Special Issue "Geriatric Care Models"
Deadline for manuscript submissions: closed (30 June 2018)
Prof. Dr. James S. Powers
1. Professor of Medicine, Vanderbilt University School of Medicine, 7159 Vanderbilt Medical Center East,Nashville, TN 37232, USA
2. Clinical Associate Director, Tennessee Valley Geriatric Research, Education, and Clinical Center, Nashville TN, USA
Website | E-Mail
Interests: geriatrics education; long-term care; geriatric nutrition; frail elderly; quality improvement; geriatric care models
The Importance of Geriatric Care Models
Healthcare is undergoing a value-based transformation. Value-driven healthcare strives to improve access to healthcare, to improve the patient’s experience and quality of care, and to moderate healthcare costs. Value-based purchasing drives quality metrics and can serve as an important lever for changes in healthcare delivery.
Geriatric patients consume a disproportionate share of healthcare resources. Estimates from the US suggest that 50% of healthcare costs are attributed to 5% of the population characterized as hi-risk, hi-need patients. The high-need population is characterized by heavy healthcare utilization and having functional self-care limitations. In addition to clinical needs, the high-need population also has behavioral, functional, and social needs.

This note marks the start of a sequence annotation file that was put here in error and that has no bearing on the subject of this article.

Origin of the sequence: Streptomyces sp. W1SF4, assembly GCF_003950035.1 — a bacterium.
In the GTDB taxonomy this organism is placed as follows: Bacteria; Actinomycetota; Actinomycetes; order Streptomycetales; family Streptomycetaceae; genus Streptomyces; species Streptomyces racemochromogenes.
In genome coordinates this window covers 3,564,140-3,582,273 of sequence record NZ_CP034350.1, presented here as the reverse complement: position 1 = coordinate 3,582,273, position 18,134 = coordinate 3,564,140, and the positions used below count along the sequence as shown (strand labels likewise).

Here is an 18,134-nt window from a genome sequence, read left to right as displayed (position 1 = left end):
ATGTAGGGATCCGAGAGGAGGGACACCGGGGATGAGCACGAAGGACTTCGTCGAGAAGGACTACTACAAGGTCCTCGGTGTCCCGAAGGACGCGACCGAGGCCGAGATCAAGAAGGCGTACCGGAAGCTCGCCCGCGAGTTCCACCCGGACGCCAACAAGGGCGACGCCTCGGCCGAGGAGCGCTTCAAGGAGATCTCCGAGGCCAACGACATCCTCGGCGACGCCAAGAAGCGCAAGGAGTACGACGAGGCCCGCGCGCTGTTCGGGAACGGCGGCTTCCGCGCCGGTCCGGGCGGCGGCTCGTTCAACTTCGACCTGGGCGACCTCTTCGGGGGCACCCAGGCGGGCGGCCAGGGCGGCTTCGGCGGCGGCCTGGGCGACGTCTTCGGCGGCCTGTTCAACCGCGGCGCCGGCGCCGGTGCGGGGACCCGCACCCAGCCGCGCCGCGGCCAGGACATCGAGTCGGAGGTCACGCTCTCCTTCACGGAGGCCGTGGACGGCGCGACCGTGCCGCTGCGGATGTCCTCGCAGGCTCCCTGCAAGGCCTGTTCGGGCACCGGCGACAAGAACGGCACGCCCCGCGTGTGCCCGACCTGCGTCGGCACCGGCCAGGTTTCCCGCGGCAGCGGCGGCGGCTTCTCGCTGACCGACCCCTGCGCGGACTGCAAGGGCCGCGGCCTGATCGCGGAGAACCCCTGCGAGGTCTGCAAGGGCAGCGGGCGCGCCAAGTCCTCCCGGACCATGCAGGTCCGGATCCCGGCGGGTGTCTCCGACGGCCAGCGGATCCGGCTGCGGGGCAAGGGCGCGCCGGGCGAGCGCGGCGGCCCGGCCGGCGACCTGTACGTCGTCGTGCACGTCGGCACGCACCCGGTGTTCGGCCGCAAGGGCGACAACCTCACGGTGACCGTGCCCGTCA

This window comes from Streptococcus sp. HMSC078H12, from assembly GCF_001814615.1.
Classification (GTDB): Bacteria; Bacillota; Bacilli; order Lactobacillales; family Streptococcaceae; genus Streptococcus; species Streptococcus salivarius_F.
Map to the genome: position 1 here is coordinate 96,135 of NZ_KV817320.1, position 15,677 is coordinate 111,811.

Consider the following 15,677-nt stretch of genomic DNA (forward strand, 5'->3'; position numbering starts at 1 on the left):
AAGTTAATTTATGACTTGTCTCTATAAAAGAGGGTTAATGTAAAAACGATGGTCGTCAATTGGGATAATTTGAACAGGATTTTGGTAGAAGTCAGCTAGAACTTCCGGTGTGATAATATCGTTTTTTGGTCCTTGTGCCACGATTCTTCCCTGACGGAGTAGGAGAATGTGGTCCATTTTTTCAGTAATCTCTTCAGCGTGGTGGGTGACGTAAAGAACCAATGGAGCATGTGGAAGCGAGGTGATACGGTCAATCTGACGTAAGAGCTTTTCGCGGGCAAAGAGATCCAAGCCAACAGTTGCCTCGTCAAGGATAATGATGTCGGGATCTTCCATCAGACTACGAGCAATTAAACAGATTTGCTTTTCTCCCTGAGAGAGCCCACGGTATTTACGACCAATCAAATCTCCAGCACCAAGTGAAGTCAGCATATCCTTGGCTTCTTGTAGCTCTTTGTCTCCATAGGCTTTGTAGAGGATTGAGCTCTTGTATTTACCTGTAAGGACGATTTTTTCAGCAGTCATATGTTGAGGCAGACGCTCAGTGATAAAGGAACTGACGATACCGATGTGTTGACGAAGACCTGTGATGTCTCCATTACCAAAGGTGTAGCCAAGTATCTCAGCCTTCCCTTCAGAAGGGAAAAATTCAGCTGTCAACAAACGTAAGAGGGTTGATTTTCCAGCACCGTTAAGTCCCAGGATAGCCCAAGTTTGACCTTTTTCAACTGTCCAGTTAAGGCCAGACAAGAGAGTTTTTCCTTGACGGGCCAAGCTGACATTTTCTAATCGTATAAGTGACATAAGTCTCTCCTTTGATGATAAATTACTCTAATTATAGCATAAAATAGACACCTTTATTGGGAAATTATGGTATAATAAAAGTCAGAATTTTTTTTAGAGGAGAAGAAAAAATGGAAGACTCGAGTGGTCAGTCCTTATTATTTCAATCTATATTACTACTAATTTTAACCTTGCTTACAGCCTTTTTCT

Program targeting for added services for high-risk populations, and focusing service resources to needs makes enormous sense. We are in the early stages of understanding how to identify appropriate patients and provide them the right intensity and mix of services. Innovative geriatric care models which demonstrate improved outcomes in health and well-being, care utilization, and cost moderation can be scaled to enhance care generally. Successful care models can involve the service setting, care delivery, and organizational culture. Focused management of high-need and frequent utilizers is critical, and may include enhanced primary care, transitional and integrated care across settings, new techniques for patient monitoring, inter-professional teamfunction, and continuous outcome assessment utilizing multiple data sources. The delivery transformation stimulated by value-based purchasing is forcing healthcare systems to evaluate the effects of different components of service along the continuum of care.